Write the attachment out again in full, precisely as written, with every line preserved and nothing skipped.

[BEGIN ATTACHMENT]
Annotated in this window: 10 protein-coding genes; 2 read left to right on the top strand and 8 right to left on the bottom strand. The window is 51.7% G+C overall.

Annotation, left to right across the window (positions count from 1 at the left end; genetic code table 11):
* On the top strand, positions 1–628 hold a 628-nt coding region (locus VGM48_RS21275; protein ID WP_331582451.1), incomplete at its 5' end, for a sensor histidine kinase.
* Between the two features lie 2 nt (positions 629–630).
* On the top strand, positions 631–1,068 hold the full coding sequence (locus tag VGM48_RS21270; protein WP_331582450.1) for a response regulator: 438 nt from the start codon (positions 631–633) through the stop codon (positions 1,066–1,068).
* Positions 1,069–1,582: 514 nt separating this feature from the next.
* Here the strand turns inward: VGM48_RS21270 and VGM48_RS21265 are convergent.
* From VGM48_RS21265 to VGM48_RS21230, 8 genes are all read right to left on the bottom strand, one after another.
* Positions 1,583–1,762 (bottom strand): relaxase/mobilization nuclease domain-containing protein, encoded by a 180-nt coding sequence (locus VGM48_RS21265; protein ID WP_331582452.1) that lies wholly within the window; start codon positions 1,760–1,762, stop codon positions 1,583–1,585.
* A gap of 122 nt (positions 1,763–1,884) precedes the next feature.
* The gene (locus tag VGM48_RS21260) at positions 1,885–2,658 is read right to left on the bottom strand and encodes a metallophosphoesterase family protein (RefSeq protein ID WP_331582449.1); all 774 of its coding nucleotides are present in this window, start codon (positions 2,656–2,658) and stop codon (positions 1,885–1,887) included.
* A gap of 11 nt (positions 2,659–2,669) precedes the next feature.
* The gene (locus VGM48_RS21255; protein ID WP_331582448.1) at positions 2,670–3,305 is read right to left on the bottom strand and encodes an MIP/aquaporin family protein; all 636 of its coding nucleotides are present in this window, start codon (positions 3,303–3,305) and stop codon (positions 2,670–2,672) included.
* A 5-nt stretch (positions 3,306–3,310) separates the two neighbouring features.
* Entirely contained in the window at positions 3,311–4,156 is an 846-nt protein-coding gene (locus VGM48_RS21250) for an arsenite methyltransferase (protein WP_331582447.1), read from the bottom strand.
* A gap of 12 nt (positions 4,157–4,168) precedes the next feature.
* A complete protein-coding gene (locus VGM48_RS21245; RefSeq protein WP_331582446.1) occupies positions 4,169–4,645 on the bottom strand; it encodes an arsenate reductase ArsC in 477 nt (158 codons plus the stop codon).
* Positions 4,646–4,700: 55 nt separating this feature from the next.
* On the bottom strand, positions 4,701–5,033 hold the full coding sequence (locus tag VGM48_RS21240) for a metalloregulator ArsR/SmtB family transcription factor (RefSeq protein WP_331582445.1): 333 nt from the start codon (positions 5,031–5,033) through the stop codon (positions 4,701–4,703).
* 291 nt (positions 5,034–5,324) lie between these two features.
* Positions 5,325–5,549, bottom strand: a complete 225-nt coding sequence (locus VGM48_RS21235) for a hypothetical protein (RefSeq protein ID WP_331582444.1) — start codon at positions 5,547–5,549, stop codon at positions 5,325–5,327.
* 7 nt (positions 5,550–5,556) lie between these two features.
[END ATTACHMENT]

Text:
Annotated in this window: 10 protein-coding genes; 2 read left to right on the top strand and 8 right to left on the bottom strand. The window is 51.7% G+C overall.

Annotation, left to right across the window (positions count from 1 at the left end; genetic code table 11):
* On the top strand, positions 1–628 hold a 628-nt coding region (locus VGM48_RS21275; protein ID WP_331582451.1), incomplete at its 5' end, for a sensor histidine kinase.
* Between the two features lie 2 nt (positions 629–630).
* On the top strand, positions 631–1,068 hold the full coding sequence (locus tag VGM48_RS21270; protein WP_331582450.1) for a response regulator: 438 nt from the start codon (positions 631–633) through the stop codon (positions 1,066–1,068).
* Positions 1,069–1,582: 514 nt separating this feature from the next.
* Here the strand turns inward: VGM48_RS21270 and VGM48_RS21265 are convergent.
* From VGM48_RS21265 to VGM48_RS21230, 8 genes are all read right to left on the bottom strand, one after another.
* Positions 1,583–1,762 (bottom strand): relaxase/mobilization nuclease domain-containing protein, encoded by a 180-nt coding sequence (locus VGM48_RS21265; protein ID WP_331582452.1) that lies wholly within the window; start codon positions 1,760–1,762, stop codon positions 1,583–1,585.
* A gap of 122 nt (positions 1,763–1,884) precedes the next feature.
* The gene (locus tag VGM48_RS21260) at positions 1,885–2,658 is read right to left on the bottom strand and encodes a metallophosphoesterase family protein (RefSeq protein ID WP_331582449.1); all 774 of its coding nucleotides are present in this window, start codon (positions 2,656–2,658) and stop codon (positions 1,885–1,887) included.
* A gap of 11 nt (positions 2,659–2,669) precedes the next feature.
* The gene (locus VGM48_RS21255; protein ID WP_331582448.1) at positions 2,670–3,305 is read right to left on the bottom strand and encodes an MIP/aquaporin family protein; all 636 of its coding nucleotides are present in this window, start codon (positions 3,303–3,305) and stop codon (positions 2,670–2,672) included.
* A 5-nt stretch (positions 3,306–3,310) separates the two neighbouring features.
* Entirely contained in the window at positions 3,311–4,156 is an 846-nt protein-coding gene (locus VGM48_RS21250) for an arsenite methyltransferase (protein WP_331582447.1), read from the bottom strand.
* A gap of 12 nt (positions 4,157–4,168) precedes the next feature.
* A complete protein-coding gene (locus VGM48_RS21245; RefSeq protein WP_331582446.1) occupies positions 4,169–4,645 on the bottom strand; it encodes an arsenate reductase ArsC in 477 nt (158 codons plus the stop codon).
* Positions 4,646–4,700: 55 nt separating this feature from the next.
* On the bottom strand, positions 4,701–5,033 hold the full coding sequence (locus tag VGM48_RS21240) for a metalloregulator ArsR/SmtB family transcription factor (RefSeq protein WP_331582445.1): 333 nt from the start codon (positions 5,031–5,033) through the stop codon (positions 4,701–4,703).
* 291 nt (positions 5,034–5,324) lie between these two features.
* Positions 5,325–5,549, bottom strand: a complete 225-nt coding sequence (locus VGM48_RS21235) for a hypothetical protein (RefSeq protein ID WP_331582444.1) — start codon at positions 5,547–5,549, stop codon at positions 5,325–5,327.
* 7 nt (positions 5,550–5,556) lie between these two features.